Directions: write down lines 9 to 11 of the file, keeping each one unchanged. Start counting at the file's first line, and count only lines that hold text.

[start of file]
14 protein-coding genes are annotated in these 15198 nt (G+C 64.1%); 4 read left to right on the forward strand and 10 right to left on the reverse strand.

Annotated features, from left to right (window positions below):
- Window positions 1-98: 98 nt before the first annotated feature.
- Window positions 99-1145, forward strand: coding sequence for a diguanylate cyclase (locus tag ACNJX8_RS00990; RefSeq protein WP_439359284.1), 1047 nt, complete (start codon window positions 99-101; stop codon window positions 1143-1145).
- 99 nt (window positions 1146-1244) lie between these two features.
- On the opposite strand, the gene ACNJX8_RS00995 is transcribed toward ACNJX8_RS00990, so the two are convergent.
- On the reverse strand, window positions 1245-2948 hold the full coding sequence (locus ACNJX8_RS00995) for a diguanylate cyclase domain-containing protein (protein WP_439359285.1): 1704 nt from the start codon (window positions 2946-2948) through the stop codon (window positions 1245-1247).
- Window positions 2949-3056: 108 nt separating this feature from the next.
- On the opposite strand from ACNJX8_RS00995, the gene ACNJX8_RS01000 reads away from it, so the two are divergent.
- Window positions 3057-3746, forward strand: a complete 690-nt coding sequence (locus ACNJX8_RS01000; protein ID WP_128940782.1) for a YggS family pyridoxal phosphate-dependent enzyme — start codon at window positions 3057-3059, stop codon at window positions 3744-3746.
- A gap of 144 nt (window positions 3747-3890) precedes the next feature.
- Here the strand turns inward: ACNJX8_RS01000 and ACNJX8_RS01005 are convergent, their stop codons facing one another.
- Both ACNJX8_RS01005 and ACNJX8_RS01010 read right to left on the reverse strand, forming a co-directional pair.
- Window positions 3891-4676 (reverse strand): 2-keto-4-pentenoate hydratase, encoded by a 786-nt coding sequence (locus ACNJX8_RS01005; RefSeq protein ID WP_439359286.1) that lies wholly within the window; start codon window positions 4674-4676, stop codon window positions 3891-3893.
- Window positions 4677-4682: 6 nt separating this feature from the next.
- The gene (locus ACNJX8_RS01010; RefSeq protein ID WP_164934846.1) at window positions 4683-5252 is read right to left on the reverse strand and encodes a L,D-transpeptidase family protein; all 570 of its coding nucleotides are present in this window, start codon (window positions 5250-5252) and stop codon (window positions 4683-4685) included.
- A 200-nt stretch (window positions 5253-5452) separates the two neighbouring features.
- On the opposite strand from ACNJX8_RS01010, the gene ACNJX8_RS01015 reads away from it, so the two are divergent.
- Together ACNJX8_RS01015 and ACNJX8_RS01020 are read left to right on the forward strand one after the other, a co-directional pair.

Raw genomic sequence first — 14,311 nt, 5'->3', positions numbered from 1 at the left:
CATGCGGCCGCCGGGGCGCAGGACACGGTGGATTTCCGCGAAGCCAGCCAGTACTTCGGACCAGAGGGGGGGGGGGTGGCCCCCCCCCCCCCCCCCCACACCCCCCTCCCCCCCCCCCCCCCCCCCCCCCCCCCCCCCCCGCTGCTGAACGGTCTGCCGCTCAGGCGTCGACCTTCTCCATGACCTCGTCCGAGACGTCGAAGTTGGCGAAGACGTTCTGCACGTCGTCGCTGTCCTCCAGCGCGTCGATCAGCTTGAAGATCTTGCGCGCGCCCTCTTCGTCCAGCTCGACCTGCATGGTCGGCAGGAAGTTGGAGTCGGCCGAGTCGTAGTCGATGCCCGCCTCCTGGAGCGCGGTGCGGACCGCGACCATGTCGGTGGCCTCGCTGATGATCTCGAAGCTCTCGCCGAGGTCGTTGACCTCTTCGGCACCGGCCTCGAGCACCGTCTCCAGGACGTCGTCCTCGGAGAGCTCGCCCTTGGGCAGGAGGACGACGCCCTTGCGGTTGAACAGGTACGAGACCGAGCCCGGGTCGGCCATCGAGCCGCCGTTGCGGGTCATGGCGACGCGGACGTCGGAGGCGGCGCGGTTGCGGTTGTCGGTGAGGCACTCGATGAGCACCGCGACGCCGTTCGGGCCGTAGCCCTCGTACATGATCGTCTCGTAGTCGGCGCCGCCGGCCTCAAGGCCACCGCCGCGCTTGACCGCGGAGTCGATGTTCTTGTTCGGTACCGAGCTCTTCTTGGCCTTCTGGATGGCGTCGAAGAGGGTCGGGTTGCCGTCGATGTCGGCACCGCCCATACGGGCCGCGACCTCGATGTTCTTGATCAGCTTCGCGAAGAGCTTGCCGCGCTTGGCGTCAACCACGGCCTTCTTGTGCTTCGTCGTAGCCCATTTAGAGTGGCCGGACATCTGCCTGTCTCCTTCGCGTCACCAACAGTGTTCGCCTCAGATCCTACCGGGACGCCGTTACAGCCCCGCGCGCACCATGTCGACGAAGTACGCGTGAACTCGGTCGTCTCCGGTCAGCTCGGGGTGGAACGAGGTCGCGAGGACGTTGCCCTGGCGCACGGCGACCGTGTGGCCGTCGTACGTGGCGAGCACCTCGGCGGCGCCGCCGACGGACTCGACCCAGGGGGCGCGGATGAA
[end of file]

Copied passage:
- On the opposite strand from ACNJX8_RS00995, the gene ACNJX8_RS01000 reads away from it, so the two are divergent.
- Window positions 3057-3746, forward strand: a complete 690-nt coding sequence (locus ACNJX8_RS01000; protein ID WP_128940782.1) for a YggS family pyridoxal phosphate-dependent enzyme — start codon at window positions 3057-3059, stop codon at window positions 3744-3746.
- A gap of 144 nt (window positions 3747-3890) precedes the next feature.